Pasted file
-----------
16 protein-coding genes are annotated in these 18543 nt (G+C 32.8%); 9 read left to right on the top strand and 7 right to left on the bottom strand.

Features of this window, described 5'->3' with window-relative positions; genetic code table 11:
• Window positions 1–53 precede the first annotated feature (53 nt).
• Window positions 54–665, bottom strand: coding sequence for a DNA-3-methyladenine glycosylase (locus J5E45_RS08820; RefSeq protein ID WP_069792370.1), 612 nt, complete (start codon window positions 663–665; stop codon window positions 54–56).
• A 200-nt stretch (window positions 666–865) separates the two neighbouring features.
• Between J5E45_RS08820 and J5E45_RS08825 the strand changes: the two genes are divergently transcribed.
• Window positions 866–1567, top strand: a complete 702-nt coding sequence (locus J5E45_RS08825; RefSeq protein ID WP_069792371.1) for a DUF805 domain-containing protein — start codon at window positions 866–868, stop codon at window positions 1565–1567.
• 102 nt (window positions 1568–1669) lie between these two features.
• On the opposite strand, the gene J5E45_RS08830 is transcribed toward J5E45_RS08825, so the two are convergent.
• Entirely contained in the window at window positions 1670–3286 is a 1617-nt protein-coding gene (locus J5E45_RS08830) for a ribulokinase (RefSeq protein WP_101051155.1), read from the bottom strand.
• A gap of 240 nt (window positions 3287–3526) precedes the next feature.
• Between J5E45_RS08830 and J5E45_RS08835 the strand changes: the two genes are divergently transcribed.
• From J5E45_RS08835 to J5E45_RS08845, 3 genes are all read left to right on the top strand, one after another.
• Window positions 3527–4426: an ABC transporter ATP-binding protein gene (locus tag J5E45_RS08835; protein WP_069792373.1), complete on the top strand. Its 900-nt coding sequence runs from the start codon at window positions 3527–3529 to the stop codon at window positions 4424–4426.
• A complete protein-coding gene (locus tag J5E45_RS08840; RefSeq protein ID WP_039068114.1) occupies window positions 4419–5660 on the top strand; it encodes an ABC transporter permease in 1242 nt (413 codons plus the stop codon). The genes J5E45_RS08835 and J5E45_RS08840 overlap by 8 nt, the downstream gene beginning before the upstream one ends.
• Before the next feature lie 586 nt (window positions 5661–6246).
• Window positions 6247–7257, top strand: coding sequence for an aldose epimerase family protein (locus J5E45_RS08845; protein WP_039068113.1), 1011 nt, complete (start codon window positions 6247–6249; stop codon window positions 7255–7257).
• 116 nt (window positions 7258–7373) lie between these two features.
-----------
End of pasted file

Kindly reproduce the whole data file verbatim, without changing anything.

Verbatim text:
16 protein-coding genes are annotated in these 18543 nt (G+C 32.8%); 9 read left to right on the top strand and 7 right to left on the bottom strand.

Features of this window, described 5'->3' with window-relative positions; genetic code table 11:
• Window positions 1–53 precede the first annotated feature (53 nt).
• Window positions 54–665, bottom strand: coding sequence for a DNA-3-methyladenine glycosylase (locus J5E45_RS08820; RefSeq protein ID WP_069792370.1), 612 nt, complete (start codon window positions 663–665; stop codon window positions 54–56).
• A 200-nt stretch (window positions 666–865) separates the two neighbouring features.
• Between J5E45_RS08820 and J5E45_RS08825 the strand changes: the two genes are divergently transcribed.
• Window positions 866–1567, top strand: a complete 702-nt coding sequence (locus J5E45_RS08825; RefSeq protein ID WP_069792371.1) for a DUF805 domain-containing protein — start codon at window positions 866–868, stop codon at window positions 1565–1567.
• 102 nt (window positions 1568–1669) lie between these two features.
• On the opposite strand, the gene J5E45_RS08830 is transcribed toward J5E45_RS08825, so the two are convergent.
• Entirely contained in the window at window positions 1670–3286 is a 1617-nt protein-coding gene (locus J5E45_RS08830) for a ribulokinase (RefSeq protein WP_101051155.1), read from the bottom strand.
• A gap of 240 nt (window positions 3287–3526) precedes the next feature.
• Between J5E45_RS08830 and J5E45_RS08835 the strand changes: the two genes are divergently transcribed.
• From J5E45_RS08835 to J5E45_RS08845, 3 genes are all read left to right on the top strand, one after another.
• Window positions 3527–4426: an ABC transporter ATP-binding protein gene (locus tag J5E45_RS08835; protein WP_069792373.1), complete on the top strand. Its 900-nt coding sequence runs from the start codon at window positions 3527–3529 to the stop codon at window positions 4424–4426.
• A complete protein-coding gene (locus tag J5E45_RS08840; RefSeq protein ID WP_039068114.1) occupies window positions 4419–5660 on the top strand; it encodes an ABC transporter permease in 1242 nt (413 codons plus the stop codon). The genes J5E45_RS08835 and J5E45_RS08840 overlap by 8 nt, the downstream gene beginning before the upstream one ends.
• Before the next feature lie 586 nt (window positions 5661–6246).
• Window positions 6247–7257, top strand: coding sequence for an aldose epimerase family protein (locus J5E45_RS08845; protein WP_039068113.1), 1011 nt, complete (start codon window positions 6247–6249; stop codon window positions 7255–7257).
• 116 nt (window positions 7258–7373) lie between these two features.